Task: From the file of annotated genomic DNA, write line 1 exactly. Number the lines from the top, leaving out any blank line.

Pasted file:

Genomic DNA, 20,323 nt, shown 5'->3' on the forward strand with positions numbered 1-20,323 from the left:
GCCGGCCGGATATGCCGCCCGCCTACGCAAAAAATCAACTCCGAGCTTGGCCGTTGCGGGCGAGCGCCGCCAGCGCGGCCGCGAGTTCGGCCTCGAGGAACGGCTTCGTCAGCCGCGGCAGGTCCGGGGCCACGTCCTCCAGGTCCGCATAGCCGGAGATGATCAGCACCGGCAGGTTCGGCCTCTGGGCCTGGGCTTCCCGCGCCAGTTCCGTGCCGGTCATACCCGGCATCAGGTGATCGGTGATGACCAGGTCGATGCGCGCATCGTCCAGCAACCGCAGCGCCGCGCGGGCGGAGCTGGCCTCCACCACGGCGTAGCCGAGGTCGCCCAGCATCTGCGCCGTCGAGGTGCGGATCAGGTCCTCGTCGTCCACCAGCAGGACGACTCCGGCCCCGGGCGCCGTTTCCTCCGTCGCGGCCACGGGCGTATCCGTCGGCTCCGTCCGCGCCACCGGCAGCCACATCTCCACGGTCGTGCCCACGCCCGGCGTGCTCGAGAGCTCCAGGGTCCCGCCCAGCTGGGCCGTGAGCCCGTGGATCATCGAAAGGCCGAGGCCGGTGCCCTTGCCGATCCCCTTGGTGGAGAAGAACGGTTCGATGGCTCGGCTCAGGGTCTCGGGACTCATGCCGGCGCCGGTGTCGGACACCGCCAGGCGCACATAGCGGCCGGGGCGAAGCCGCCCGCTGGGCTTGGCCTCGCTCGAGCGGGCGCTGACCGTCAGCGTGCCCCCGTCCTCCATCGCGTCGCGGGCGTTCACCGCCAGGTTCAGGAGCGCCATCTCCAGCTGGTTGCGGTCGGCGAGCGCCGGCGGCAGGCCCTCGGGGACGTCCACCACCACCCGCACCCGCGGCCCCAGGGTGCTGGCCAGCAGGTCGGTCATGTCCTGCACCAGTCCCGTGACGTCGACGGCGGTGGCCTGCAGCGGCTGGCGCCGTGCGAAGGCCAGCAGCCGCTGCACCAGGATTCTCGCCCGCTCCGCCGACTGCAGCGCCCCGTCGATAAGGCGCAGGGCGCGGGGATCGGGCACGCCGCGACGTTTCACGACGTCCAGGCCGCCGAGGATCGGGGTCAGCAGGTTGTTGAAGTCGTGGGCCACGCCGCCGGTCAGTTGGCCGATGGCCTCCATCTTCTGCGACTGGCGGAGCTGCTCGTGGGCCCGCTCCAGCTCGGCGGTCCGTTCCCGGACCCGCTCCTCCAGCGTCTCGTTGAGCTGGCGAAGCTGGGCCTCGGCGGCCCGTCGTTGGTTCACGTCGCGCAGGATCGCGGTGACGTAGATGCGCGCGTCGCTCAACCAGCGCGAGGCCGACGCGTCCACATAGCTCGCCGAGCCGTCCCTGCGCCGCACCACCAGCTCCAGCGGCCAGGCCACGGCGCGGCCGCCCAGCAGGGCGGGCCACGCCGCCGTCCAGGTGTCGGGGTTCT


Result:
Genomic DNA, 20,323 nt, shown 5'->3' on the forward strand with positions numbered 1-20,323 from the left: